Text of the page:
Tag: littoral combat ship

After-Action Report on Cato’s Panel on the Future of the Navy Surface Fleet

Yesterday’s event on the U.S. Navy was a big success and generated a vigorous discussion. Ben Freeman from POGO spelled out his concerns about the littoral combat ship, specifically the Freedom (LCS-1) (documented here and here) and CBO’s Eric Labs raised a few additional ones pertaining to the program as whole. Under Secretary of the Navy Robert Work delivered an impassioned defense of the LCS within the context of the entire fleet design, drawing on examples from history to demonstrate how the Navy learns and adapts. Consistent with past practice, Work is confident that the fleet will put the LCS through the paces—two completely different ships—and figure out how to use them.

It was refreshing to engage in a serious discussion among people who are committed to a Navy that is second-to-none, and who care enough to raise questions designed to make it stronger. I focused my remarks on the LCS’s operating characteristics, but especially on the decision to buy two different LCS types. The original plan was for the Navy to select just one. The advantage of having two ships, Work stressed, was that the Navy would learn about each vessel’s unique capabilities. The disadvantage, as I see it, is the loss of economies of scale, including in parts, logistics and training.

I do think it is important to move past the specific technical problems identified in both LCS-1 and LCS-2. These are the first ships in the class, and such ships always have their share of problems (I was assigned to a first-in-class ship, USS Ticonderoga, from March 1990 to May 1993, and we were working through some problems nine years after the ship was launched). The blogger Galrahn (aka Raymond Pritchett) at Information Dissemination last week tweeted that the information in the POGO and Aviation Week reports was all old news, but that hadn’t stopped members of Congress from calling for another investigation. Under Secretary Work stressed that he believes the problems have been addressed, or will be, and he is committed to making this program successful.

But this discussion about fixing problems and learning as we go along reminds me of a conversation that I had a few months ago with a person who believes we should increase military spending. This individual is advising Gov. Romney, who has pledged to boost Pentagon spending quite substantially—perhaps as much as an extra $2.5 trillion over the next ten years, by my estimates—if he is elected president.

While talking, I raised the subject of the LCS, not the first time that the subject has come up between us. He was nonplussed and claimed that the problems with the ship could easily be fixed. More specifically, he said “It is nothing that money can’t fix.” That is pretty much a direct quote.

Nothing that money can’t fix.

There are two problems with that statement. First, Mitt Romney might not become the 45thpresident of the United States in January 2013—the polls say that it is basically a 50-50 proposition that he won’t—and I think it highly unlikely that the Navy’s shipbuilding budget will grow substantially if he isn’t elected.

Second, I seriously doubt that the Navy’s shipbuilding budget will grow very much even if Mitt Romney is elected president, and it certainly won’t grow enough to obviate any discussion of trade offs between different ships. Even if the Navy is handed billions or tens of billions of dollars more for shipbuilding, it is still the case that every ship that we build, or every new one proposed, is competing against one another. There are always opportunity costs, even when the topline budget grows. Navy warships compete against aircraft carriers. Navy surface ships compete with submarines. And the Navy competes with the Air Force. And the Air Force and Navy compete with the Army, etc.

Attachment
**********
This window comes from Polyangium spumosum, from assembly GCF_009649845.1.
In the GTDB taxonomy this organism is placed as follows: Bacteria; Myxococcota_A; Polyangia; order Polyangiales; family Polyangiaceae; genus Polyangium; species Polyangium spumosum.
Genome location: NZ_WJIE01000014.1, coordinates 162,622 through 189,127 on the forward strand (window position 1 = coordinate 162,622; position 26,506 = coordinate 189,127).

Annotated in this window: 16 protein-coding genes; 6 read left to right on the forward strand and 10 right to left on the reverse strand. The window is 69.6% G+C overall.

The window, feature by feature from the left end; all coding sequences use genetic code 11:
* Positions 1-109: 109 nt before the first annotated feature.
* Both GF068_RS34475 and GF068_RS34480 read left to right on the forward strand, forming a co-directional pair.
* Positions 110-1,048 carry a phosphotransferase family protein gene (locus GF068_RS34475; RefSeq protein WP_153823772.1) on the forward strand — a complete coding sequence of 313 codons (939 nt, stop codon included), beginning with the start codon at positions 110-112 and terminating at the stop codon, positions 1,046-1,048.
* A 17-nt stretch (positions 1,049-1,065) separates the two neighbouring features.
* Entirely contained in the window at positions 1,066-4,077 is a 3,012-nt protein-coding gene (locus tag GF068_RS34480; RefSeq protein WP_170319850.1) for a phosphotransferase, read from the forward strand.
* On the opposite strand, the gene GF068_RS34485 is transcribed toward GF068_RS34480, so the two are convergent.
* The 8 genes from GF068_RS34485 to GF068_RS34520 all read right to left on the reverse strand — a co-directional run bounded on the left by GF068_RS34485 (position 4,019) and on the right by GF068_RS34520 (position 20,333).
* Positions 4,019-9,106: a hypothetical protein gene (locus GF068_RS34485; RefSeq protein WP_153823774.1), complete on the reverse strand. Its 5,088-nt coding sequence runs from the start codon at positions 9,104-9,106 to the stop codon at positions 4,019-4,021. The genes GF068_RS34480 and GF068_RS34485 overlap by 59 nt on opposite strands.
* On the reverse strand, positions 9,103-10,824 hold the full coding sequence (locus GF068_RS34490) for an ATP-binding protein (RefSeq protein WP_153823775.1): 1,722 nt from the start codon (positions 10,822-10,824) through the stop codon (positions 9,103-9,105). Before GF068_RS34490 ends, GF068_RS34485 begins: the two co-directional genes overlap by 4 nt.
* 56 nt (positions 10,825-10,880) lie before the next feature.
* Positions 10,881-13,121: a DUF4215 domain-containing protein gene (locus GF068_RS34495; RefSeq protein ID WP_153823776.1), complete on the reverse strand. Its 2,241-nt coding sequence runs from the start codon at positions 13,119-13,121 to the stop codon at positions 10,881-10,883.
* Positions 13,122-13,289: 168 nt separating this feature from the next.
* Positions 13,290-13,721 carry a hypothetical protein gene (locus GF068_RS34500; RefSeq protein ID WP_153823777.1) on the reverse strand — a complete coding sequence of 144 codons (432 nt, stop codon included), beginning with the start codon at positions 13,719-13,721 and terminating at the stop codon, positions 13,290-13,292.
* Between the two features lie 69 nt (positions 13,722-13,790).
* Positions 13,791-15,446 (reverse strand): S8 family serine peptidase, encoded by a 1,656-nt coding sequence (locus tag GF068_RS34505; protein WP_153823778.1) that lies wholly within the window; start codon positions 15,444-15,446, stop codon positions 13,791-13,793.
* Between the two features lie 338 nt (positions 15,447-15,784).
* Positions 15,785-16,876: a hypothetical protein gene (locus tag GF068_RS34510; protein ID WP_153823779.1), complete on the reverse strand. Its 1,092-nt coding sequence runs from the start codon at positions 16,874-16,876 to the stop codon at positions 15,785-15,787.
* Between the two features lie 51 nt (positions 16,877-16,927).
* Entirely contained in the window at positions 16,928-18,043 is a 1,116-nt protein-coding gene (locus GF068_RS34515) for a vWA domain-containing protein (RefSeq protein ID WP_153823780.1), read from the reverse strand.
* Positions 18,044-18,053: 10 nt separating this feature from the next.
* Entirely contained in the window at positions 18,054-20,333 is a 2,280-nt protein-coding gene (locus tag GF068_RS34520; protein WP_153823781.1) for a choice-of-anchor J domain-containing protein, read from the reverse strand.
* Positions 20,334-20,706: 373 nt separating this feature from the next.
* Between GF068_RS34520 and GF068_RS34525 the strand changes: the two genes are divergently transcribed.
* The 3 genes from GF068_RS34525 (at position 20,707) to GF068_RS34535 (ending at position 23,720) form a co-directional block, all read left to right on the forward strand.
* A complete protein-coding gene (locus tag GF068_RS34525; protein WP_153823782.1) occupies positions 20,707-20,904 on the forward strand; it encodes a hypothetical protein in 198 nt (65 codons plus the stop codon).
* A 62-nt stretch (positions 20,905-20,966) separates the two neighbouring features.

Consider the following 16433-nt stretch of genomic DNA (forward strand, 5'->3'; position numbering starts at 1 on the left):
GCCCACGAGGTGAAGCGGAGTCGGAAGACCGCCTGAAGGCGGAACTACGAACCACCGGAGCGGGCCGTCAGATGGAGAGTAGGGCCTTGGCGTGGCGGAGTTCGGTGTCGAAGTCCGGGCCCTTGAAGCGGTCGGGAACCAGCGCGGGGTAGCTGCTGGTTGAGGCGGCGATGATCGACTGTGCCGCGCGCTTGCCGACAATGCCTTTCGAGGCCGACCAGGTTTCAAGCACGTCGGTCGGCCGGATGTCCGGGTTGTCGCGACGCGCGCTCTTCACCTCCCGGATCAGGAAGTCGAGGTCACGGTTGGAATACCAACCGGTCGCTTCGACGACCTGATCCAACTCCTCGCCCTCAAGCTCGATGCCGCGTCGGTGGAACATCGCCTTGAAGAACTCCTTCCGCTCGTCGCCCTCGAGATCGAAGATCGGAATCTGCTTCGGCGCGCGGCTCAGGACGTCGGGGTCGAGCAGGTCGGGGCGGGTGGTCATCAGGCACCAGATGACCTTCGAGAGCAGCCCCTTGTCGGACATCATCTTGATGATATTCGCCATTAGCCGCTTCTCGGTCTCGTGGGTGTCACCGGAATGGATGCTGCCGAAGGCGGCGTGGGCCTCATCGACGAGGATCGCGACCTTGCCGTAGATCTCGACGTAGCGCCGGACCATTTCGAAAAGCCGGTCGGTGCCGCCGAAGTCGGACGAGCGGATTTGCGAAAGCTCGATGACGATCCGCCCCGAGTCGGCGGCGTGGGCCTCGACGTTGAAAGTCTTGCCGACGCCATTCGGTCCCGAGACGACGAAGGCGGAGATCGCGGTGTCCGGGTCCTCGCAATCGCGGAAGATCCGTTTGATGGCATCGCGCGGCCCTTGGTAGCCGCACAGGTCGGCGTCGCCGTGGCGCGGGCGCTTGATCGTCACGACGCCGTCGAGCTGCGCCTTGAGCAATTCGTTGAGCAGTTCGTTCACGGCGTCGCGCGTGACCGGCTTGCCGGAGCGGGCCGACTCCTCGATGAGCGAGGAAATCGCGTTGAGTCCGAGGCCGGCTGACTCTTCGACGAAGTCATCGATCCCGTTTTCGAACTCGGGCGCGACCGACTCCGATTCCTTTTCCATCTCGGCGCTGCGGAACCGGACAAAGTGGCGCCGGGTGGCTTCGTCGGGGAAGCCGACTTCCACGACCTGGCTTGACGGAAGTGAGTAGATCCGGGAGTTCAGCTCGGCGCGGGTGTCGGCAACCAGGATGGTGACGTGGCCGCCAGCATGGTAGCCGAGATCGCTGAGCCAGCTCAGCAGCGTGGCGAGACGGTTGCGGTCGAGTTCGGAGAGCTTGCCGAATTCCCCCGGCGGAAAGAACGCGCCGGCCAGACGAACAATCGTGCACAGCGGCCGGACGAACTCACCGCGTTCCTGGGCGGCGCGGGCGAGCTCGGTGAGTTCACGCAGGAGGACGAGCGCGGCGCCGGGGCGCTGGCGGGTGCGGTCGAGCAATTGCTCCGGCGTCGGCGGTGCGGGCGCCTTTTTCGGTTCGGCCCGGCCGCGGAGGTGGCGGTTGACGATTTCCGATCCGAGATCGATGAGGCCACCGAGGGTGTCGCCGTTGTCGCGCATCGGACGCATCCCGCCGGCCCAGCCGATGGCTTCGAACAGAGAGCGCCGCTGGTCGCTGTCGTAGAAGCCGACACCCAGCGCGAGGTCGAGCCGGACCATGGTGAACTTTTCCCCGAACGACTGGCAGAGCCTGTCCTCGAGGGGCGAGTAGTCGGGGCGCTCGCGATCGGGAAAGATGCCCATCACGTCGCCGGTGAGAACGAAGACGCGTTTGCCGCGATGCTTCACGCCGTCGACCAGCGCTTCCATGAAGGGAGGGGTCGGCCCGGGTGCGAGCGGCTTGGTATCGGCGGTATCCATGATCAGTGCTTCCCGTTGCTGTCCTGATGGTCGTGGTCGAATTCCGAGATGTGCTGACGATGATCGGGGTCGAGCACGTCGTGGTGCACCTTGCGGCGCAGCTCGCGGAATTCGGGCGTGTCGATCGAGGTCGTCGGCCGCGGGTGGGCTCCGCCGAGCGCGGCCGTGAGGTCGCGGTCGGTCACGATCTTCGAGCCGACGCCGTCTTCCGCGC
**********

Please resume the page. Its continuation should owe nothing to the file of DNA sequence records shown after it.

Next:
For now, the Navy has chosen the LCS over possible alternatives. But there are alternatives. Eric Labs authored a good study a few years ago looking at the Coast Guard’s national security cutters (.pdf), but stated yesterday that the NSCs would be more costly than the LCSs. In the paper, “Budgetary Savings from Military Restraint,” Ben Friedman and I suggested retaining the Perry-class frigates for a few more years while we develop a different ship, perhaps a new class of frigates or corvettes that could do many of the same missions that the LCS is expected to perform, and, we believe, at less cost. At yesterday’s forum, Under Secretary Work stated that we could not purchase a new frigate for less than $750 million. While I respect the Under’s expertise, I plan to spend some time over the coming months scrutinizing that claim.

Cato to Host Navy Under Secretary to Discuss Surface Fleet

In its markup of the National Defense Authorization Act, the House Armed Services Committee proposed a number of changes to the Obama administration’s plans for the U.S. Navy. The NDAA rescinds the retirement of three cruisers and restricts retirement of ballistic missile submarines (so as not to fall below a minimum of 12). The bill also contains an amendment which authorizes a GAO review of the Littoral Combat Ship (LCS) program. The amendments collectively reflect the Committee’s concern that the Navy won’t be able to fulfill its current missions with fewer and perhaps less capable ships. Unfortunately, no one is asking whether any of those missions could be modified, eliminated, or shifted to others.

I will address some of those issues at a Cato policy forum this Monday, May 21, at noon. I am particularly thrilled to be joined by Under Secretary of the Navy Robert O. Work, Ben Freeman of the Project on Government Oversight, and Eric J. Labs of the Congressional Budget Office. Those three make this an all-star cast to discuss the future of a U.S. surface fleet that is undergoing some major changes. With the retirement of the Navy’s cruisers and frigates, the development of bigger and more complex destroyers, and the introduction of the LCS tomorrow’s surface fleet will look quite different than today’s.